Women who are obese, or have a body mass index of 30 and above are at increased risk for certain pregnancy problems. For instance, it increases the risk of developing pregnancy-induced diabetes or hypertension. Women who are obese also have higher rates of miscarriages or even post-term birth. It may therefore be wise for the mom-to-be to work with her doctor so that she can reduce these risks in a way that is healthy for the baby.

In addition, some obese women may have prescriptions for a medication called benzphetamine. This is a medication that has lesser regulation than its more dangerous relatives in the class of the stimulant amphetamines. Some doctors prescribe benzphetamine during weight loss programs to reduce appetite and boost metabolism. However, as most drugs in its family, it is dangerous to pregnancy. Since it affects the hormones that regulate brain function and can cross the placental barrier to boot, it can affect the little one’s brain development.

7 Endometriosis

Having endometriosis can make it tougher to get pregnant. It’s not exactly clear why but studies have found time again that the worse the case of endometriosis, the lower the woman’s fertility. However, once the woman gets pregnant, there aren’t much additional risks to the baby except, perhaps, a slight increase of preterm birth.

What is most concerning, however, is that a drug commonly used to treat it can affect the pregnancy. This drug is nafarelin, which acts by controlling the hormones that regulate pregnancy and the menstrual cycle. This drug contributes in halting the growth of the uterine lining, which is basically a great way to treat endometriosis but not so great for the pregnancy. After all, the uterine lining is extremely important for the growing embryo as this is the source of all oxygen and nutrients. Taking this drug during pregnancy may, therefore, result in miscarriage or birth defects.

6 Cancer

Due to screening tests during pregnancy, it is likely that a cancer that has been hiding in the woman’s body all along may be discovered. But then, a cancer diagnosis during pregnancy can pose a dilemma to the expecting mom. This is because some chemotherapeutic drugs target cells that divide fast. And while this includes cancer cells, it can also mean that the fast-growing cells of the embryo are at risk as well, especially during the first trimester.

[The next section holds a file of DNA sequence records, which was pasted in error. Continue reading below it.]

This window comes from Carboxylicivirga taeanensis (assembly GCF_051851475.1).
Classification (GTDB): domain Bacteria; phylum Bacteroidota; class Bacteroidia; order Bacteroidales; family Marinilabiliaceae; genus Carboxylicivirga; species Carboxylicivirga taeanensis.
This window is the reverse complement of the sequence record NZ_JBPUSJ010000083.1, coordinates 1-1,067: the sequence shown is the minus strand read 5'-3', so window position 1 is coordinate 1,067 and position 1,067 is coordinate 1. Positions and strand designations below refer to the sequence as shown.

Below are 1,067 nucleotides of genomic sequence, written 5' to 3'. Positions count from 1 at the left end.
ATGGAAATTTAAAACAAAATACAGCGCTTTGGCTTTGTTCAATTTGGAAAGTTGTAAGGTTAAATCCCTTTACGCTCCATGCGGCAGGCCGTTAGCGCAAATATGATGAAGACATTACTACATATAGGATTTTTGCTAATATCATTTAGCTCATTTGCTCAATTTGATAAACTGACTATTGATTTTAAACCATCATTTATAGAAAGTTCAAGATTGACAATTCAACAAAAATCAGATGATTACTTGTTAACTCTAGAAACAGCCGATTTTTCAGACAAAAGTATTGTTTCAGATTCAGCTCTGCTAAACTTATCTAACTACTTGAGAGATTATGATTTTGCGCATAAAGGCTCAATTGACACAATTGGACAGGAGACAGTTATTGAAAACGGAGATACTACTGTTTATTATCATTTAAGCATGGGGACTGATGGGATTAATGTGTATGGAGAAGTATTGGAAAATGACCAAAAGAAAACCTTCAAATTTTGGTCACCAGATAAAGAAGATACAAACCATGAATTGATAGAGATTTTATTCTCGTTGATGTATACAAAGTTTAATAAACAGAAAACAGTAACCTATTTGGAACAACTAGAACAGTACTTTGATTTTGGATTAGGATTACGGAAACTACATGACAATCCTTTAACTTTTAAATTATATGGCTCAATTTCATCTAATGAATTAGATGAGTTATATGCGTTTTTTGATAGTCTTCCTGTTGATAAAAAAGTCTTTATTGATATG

However, waiting for chemotherapy can also be dangerous. This is especially when the cancer is particularly malignant. In this case, waiting for more than a few months may mean that the cancer will metastasize or spread to different parts of the body. This is why when cancer is detected during the first trimester, sometimes the mom might have to make the tough decision to keep the pregnancy or to go through it and risk her life.

5 Hyperthyroidism

Hyperthyroidism is basically when the thyroid gland, an important part of the body that helps regulate metabolism, is overactive. This condition can exacerbate during pregnancy, since the metabolic requirement during this time naturally increases and can put an additional load on the thyroid gland. As such, women with hyperthyroidism are at increased risk of developing preeclampsia during pregnancy and are also prone to developing an aggravation called thyroid storm. Both these conditions are serious and must be treated as soon as possible.

In addition, it also increases the risk for miscarriage and birth defects. In addition, babies born to moms with hyperthyroidism may also be small for their gestational age or be born premature. Fortunately, however, research has found that women who receive timely and adequate treatment for hyperthyroidism during pregnancy will not have these risks. In fact, their risks are pretty much the same as mothers who are euthyroid, or those who have normal thyroid function.

4 Hypothyroidism